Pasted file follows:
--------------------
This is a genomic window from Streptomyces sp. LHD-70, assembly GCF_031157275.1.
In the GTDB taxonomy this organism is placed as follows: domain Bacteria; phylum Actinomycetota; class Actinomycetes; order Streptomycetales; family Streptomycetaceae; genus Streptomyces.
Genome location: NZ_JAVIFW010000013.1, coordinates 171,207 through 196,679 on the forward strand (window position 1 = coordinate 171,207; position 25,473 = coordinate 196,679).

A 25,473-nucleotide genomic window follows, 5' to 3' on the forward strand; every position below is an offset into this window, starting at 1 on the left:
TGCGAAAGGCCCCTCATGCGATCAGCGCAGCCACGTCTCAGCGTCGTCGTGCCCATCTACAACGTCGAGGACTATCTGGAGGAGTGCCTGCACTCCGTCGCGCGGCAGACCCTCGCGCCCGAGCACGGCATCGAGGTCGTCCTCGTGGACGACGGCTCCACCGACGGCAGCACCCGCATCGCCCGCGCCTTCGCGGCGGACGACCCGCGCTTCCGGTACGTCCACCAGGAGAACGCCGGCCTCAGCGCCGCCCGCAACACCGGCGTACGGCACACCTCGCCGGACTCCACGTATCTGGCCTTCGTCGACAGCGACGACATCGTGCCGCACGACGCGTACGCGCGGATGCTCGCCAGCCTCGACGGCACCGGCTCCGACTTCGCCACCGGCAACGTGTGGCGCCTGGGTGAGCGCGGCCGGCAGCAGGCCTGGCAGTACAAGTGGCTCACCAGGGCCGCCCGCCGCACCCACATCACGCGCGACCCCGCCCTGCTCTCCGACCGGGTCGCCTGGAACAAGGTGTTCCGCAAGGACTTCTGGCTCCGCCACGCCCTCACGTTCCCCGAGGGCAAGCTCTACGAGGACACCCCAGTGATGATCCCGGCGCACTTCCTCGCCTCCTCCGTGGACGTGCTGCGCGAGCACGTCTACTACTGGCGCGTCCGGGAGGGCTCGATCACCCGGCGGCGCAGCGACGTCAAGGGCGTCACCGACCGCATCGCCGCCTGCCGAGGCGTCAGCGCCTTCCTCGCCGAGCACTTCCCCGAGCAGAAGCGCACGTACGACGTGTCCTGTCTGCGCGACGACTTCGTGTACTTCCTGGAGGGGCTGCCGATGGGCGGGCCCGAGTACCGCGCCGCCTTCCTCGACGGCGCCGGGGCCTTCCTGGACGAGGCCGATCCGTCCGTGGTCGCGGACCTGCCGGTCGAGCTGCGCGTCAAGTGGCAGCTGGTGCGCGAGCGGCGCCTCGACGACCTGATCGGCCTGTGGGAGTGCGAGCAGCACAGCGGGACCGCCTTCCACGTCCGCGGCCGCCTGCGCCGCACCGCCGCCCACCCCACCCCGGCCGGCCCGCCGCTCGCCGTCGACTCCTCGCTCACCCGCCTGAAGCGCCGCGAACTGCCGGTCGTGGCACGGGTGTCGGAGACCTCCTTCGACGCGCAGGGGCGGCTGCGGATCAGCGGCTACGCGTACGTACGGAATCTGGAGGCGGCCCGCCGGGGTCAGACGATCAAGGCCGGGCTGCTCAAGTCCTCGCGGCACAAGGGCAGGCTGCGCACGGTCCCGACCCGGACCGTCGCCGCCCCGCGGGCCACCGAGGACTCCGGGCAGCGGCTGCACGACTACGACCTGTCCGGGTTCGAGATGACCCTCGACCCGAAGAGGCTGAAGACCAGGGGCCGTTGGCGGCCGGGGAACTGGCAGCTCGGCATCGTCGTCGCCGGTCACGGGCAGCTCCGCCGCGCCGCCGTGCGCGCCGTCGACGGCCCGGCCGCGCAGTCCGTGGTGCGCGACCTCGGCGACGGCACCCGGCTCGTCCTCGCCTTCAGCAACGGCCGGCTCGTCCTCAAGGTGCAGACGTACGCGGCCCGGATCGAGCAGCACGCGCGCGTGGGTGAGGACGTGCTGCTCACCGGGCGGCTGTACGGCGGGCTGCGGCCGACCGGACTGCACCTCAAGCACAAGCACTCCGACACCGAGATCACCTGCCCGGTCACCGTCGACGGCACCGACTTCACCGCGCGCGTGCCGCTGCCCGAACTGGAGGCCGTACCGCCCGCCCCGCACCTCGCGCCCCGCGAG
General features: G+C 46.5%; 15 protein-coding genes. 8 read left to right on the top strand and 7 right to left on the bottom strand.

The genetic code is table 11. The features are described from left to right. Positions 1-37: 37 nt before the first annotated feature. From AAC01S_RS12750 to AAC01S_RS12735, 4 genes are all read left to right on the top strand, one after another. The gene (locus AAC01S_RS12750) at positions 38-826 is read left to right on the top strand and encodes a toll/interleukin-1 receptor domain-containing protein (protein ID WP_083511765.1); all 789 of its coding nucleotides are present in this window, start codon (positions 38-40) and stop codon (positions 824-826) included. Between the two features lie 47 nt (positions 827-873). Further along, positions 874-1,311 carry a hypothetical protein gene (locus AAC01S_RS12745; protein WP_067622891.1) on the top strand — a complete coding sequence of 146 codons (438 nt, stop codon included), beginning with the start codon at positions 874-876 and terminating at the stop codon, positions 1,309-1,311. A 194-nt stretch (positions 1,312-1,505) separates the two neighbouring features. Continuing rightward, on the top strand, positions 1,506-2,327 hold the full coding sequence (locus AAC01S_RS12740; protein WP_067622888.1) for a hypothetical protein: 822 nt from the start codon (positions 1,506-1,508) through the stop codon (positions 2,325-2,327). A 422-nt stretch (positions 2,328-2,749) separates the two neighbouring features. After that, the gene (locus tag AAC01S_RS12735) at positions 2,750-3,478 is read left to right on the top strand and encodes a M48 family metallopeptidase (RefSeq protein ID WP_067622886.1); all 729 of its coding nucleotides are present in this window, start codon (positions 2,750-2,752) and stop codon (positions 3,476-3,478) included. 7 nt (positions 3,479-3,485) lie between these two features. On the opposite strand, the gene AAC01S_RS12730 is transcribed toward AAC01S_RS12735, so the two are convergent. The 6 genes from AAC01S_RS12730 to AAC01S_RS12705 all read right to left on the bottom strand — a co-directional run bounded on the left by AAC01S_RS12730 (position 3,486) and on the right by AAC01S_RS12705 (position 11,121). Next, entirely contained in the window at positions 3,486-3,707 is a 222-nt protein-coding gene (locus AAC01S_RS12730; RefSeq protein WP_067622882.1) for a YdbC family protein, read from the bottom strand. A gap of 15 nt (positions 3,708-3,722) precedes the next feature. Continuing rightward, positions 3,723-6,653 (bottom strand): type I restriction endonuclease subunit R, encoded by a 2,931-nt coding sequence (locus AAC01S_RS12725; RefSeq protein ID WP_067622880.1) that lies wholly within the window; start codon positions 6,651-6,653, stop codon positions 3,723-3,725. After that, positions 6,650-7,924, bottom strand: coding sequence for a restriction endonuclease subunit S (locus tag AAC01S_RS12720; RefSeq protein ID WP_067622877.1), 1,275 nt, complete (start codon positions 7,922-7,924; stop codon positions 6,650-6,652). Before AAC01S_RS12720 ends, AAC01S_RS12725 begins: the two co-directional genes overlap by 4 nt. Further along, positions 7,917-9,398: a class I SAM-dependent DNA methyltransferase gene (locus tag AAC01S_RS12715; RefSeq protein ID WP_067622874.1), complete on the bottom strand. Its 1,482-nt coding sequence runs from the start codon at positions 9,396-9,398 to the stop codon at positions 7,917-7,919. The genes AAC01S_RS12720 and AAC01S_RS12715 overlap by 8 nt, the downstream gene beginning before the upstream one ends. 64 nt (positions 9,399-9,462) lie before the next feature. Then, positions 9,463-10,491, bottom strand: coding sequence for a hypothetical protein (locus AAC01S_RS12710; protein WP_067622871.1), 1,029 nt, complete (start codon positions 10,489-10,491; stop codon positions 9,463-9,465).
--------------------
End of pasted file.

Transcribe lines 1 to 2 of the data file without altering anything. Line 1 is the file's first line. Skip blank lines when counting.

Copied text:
This is a genomic window from Streptomyces sp. LHD-70, assembly GCF_031157275.1.
In the GTDB taxonomy this organism is placed as follows: domain Bacteria; phylum Actinomycetota; class Actinomycetes; order Streptomycetales; family Streptomycetaceae; genus Streptomyces.